Breaking news this morning following the leak last week – the government has published their Levelling Up White Paper – and the impact of matters contained within could shake up the private rented sector and have far reaching implications on landlords and tenants alike.
What is a White Paper?
A “White Paper” is a policy document published by the government which sets our their intentions for future legislation. White papers form the basis of discussion and consultation before the final bill(s) are put forward before government to be voted into law.
What is the purpose of the Levelling Up White Paper?
The purpose of this document is to bring about system change across both the Government and the country. The White Paper sets out the changes required, and how these will be implemented to “level up” the UK. The paper contains 12 national missions that are to be completed by 2030, and are quantifiable allowing them to be tested and measured.
How does this apply to landlords?
There are three main elements within the White Paper that will affect landlords: The introduction of a “Decent Homes Standard”, the introduction of a National Landlord Register and the abolition of the Section 21 Eviction Notice.
The Decent Homes Standard
Homes in the private rented sector will need a meet a mimumum standard known as the “Decent Homes Standard”. There is nothing new about this standard, and you can find information about it by clicking here. We are in support of this government move, as decent landlords will not be affected, only those who do not maintain their properties and protect their tenants.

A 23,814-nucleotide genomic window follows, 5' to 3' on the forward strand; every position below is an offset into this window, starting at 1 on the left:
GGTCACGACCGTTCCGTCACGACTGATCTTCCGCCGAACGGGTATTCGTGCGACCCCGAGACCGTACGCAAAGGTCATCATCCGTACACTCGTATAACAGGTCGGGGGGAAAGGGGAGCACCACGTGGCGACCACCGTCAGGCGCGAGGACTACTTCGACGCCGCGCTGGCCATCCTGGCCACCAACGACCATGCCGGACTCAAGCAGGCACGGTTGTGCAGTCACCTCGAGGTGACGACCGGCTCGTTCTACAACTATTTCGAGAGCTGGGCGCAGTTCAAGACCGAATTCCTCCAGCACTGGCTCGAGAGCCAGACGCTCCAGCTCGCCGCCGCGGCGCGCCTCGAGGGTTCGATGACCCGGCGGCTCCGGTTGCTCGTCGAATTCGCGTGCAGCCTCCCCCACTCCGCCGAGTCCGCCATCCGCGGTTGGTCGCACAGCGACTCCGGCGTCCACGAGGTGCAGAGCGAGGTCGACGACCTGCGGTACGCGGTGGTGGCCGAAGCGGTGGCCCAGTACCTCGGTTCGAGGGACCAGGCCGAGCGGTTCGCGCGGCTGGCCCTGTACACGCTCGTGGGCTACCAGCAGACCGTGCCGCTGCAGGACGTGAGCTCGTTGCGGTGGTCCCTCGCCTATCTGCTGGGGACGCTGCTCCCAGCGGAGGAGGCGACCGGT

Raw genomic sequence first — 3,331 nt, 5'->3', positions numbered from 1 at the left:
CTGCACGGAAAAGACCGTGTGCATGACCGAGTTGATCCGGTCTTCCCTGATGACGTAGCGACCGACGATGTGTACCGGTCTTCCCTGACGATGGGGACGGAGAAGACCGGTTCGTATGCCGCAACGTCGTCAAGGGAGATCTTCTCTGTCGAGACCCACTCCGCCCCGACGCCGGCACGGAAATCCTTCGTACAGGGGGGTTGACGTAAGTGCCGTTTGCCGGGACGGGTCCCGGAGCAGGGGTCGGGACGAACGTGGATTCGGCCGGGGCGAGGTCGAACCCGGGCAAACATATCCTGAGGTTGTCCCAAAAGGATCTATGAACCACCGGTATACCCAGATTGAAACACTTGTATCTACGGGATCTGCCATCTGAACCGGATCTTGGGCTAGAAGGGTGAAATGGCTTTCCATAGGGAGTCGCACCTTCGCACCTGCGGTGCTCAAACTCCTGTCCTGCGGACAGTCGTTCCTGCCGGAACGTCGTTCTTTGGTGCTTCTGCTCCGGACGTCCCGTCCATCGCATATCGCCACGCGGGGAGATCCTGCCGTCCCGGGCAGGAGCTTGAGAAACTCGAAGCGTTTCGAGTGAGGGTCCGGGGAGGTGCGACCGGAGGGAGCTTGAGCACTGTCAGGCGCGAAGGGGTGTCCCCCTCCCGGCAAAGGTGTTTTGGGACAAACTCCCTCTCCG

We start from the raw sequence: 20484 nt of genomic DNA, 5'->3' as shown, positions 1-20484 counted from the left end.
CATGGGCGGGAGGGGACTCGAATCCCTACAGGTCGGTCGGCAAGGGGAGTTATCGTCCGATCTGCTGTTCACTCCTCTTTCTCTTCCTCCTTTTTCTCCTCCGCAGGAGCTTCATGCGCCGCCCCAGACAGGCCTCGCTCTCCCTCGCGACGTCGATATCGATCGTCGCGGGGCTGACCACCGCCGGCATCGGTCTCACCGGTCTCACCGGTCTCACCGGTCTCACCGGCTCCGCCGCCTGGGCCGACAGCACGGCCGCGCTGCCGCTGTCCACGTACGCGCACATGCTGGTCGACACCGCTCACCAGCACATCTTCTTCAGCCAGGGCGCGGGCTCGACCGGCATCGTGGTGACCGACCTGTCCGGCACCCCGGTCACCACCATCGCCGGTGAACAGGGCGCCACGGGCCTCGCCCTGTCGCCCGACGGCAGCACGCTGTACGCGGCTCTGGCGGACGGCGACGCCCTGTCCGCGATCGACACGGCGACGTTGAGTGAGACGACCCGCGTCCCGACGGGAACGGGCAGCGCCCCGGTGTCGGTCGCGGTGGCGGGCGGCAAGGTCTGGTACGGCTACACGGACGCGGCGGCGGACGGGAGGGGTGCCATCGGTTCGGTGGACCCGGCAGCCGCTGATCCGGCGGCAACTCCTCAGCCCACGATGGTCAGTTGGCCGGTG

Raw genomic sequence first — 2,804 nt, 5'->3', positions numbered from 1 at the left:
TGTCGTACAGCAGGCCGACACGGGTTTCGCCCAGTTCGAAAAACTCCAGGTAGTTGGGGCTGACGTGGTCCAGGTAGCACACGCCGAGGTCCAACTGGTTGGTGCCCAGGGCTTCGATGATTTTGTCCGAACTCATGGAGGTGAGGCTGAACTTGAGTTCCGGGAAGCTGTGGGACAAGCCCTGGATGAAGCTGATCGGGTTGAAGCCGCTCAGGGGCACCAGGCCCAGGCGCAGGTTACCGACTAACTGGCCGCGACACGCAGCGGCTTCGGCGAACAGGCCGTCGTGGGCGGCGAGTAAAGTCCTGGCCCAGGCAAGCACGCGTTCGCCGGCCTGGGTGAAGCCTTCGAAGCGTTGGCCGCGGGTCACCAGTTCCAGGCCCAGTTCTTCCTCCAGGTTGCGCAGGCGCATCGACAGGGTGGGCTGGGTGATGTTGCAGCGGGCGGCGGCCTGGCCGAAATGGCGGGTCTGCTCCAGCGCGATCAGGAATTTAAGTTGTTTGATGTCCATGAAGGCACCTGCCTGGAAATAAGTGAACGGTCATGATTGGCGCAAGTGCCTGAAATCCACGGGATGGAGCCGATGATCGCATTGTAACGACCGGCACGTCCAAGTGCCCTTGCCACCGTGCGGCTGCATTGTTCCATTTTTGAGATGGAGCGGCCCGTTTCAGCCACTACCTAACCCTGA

The National Landlord Register
There is minimal information provided within the White Paper on this proposal so we will be tentatively waiting for further details to be released. There is likely to be a minimum standard or accreditation to join the register, or it may be that landlords can avoid registration by using a registered letting agent such as ourselves. If you would like more information about our services, please do get in touch.
The Abolition of the Section 21 Notice
The abolition of the Section 21 notice has been under discussion for a number of years, but its inclusion in the White Paper shows that the implementation is moving closer. The idea behind the abolition is to prevent landlords from evicting tenants with no formal reason – hence the Section 21 procedure is known as the “no fault eviction”.
Giving tenants more security should not be seen as a bad thing given the number of “rogue” landlords operating in the UK, however in our opinion, a sharp reform of the remaining eviction process “known as the “Section 8″ procedure” needs to be completed before the loss of the Section 21. At the very least, the process needs to be shortened and simplified, with additional grounds added and all grounds to be made mandatory. We simply cannot be placed in a position where landlords cannot regain possession of their property when there is a genuine requirement to do so.
What Happens Next?
According to Government officials, £4.8 billion has be commiteed to this project and its implementation although there are some doubts over the contents of the paper and the ambitiousness of the 12 national missions with regards to funding. The next step will be for the contents of the paper to be discussed and debated, until a draft bill is produced ready to be put forward before Government and eventually enacted into law.